The Maryland Ensemble Theatre, one of the festival sponsors, is well-versed in the genre. Artistic director Tad Janes says, “Three to four years ago we did The Canterbury Tales in Steampunk style. The costuming was Victorian avant-garde. In the show, a dirigible got stranded and The Canterbury Tales ensued. We found that there was an underground of Steampunk around.” Janes says the MET’s production was featured in a documentary and that a former MET student was doing a lot of Steampunk costuming in Georgia. “We are really connected.”
Festival activities will take place in and around the MET. The venue will provide two theaters, lobby space, a classroom and a reception area.
Scheduled performances include a Steampunk improv comedy show on Friday and a Saturday concert featuring musician Eli August with an opening performance by the Positronic Cats. The night will be capped off by a boisterous show featuring Honeybee Burlesque.
How does Steampunk mesh with burlesque? “The patrons and fans of one often appreciate the other,” says Honeybee’s Bearcat Betty, who will be joined onstage by co-producers Lady Bladie and Lipstick Lamarr. “In both art forms, the exhibitors and patrons get to celebrate life in unique vibrant ways that can often have a spark of history and education as well as imagination. We hope to awaken an art that has been sleeping too long in the area. We’ve spent the last two years building our troupe, our skills, our fan base and our hopes of continuing to entertain Frederick residents and visitors,” she says.
Riding in on a High Note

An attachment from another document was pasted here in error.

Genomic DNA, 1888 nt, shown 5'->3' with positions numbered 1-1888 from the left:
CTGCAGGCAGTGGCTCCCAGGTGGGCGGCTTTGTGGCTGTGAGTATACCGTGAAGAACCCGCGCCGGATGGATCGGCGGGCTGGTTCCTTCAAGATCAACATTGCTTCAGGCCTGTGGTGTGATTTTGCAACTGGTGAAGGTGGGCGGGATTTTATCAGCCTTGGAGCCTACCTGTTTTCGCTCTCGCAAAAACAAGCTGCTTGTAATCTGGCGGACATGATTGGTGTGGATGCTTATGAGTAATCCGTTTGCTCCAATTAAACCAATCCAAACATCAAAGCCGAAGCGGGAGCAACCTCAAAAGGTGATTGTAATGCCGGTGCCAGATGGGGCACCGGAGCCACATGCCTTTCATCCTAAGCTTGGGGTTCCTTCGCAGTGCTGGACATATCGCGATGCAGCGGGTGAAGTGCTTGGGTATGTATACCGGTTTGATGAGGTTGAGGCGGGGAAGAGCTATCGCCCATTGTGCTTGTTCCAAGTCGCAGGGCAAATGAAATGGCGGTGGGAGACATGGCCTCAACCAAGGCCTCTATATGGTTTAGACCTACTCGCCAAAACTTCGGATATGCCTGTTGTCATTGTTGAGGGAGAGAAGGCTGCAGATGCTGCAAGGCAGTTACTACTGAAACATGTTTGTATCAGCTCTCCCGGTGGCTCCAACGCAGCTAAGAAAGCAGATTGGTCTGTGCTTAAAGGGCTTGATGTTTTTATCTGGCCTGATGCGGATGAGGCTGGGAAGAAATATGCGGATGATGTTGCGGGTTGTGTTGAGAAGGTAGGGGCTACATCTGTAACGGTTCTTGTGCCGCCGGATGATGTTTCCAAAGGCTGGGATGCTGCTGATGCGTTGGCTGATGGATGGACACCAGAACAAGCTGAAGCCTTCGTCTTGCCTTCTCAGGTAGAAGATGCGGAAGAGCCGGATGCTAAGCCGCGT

The increasingly popular Clustered Spires High Wheel Race is sure to help stand up the new festival. Last year it drew nearly 5,000 people to town. Event planners Eric and Jeanne Rhodes say they are happy to have more company during and after the race at the Pennies and Pints event, a beer garden that will be set up in front of City Hall.
The race is the only one of its kind in the country and draws participants from around the world. Riding these fanciful bicycles, sometimes called Penny-farthings, is not for the faint of heart. “There is a lot of danger,” says Eric Rhodes. “It’s a fixed gear and no brakes. You counter-pedal to slow down.” Plus, racers ride very high up in the air, on 48- to 60-inch wheels. Mounting and dismounting is tricky business.”
This year’s event will be kicked off by renowned high-wheel bicyclist, Joff Summerfield who traveled around the world on a Penny-farthing. He will speak on Friday night at the Frederick Airport. The race begins in Downtown Frederick at 3 p.m. Saturday. Some racers will ride restored bicycles; most will ride reproductions. Local first-responders and elected officials will get into the racing action, too. They will be featured in a Public Servant Relay Race on mini high-wheelers prior to the big race.
Many Frederick residents have seen the high-wheeled races over the last five years, and organizers anticipate that both racers and fans will continue to come out to see this year’s event. The Steampunk festival producers and those planning on participating are hoping to draw local people to check out the new festival, too. They welcome gawkers.
“I pretty much guarantee you have never seen something like this and would not forgive yourself for not joining in. It doesn’t matter what you wear as long as you are there,” says VagueMax.